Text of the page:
More and more, I’ve become convinced that the liturgy itself, when we pay actually attention and give ourselves to it wholeheartedly, teaches us almost everything we need to know about following our Lord tripping and stumbling down the path of ever-widening, other-centered love. I’ll give a couple of examples from our liturgy this evening. After kindling the New Fire (the symbol of the light of Christ bursting into the world to dispel the darkness of sin, ignorance, violence, and hatred), Deacon Libby processes the Paschal Candle through the midst of the congregation singing—“The Light of Christ.” Think about that for moment. The Light of Christ, God with us and God for us, moves through us and between us. Like the parting of the Red Sea through which God led the people of Egypt out of slavery and into freedom, the Paschal Candle enacts for us a present, even palpable, reality. Smack dab in the middle of our daily lives—with their curious mixture of hum-drum ordinariness, piercing pain, and fleeting joys—the Light of Christ is there illuminating and holding them all in its steady, unquenchable flame. God in Christ walks in our midst singing God’s beautiful song of welcome: calling us, beckoning us, luring us and wooing us to the freedom of life in Him—“so that we too might walk in newness of life” as Paul says in his Letter to the Romans. This is the night.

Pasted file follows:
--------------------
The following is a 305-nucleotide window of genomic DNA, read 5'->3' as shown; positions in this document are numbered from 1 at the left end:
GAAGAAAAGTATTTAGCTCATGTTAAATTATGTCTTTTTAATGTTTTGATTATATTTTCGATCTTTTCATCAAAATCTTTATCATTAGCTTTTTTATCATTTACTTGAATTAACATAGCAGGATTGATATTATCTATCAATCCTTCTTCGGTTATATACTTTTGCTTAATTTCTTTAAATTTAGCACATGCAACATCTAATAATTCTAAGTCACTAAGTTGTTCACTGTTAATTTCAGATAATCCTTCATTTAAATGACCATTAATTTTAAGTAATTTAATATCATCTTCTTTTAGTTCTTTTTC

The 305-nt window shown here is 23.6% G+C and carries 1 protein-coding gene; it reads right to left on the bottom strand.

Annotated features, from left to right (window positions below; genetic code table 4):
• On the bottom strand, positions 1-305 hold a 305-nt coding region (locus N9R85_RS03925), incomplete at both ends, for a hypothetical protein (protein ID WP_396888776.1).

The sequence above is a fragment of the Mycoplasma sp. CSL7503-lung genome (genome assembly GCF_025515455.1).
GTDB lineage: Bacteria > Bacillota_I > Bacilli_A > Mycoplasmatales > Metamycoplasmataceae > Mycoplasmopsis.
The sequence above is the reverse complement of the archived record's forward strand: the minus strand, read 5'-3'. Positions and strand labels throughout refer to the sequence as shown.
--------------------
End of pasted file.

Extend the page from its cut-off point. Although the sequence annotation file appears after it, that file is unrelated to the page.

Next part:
Here is a second example. When we have baptisms at the Easter Vigil one of the old traditions of the Church is that the Paschal Candle is set into the baptismal font three times with the phrase “Sanctify this water we pray you...” repeated three times on successively higher pitches. I remember the first time I acolyted at this service. I was a skittish torch and doing my best to keep up with all the liturgical movements at an admittedly rather fussy Anglo-Catholic parish (Christ might be risen, but you better get the procession right!). When the priest immersed the base of the Paschal Candle into the font for a third time, he went a little too deep, and the heavy base of the candle made a distinct thunk against the bottom of the font setting the whole thing rocking on its base. And that’s when it struck me. That’s what God has done in Christ. God has hit bottom. God has plumbed the depths. There is no place the light of Christ has not reached. There is no aspect of our lives that is not held in the tender love and mercy of God. The light of God in Christ, the Morning Star who knows no setting, has pierced to the depth of our alienation and estrangement from God and driven away all darkness.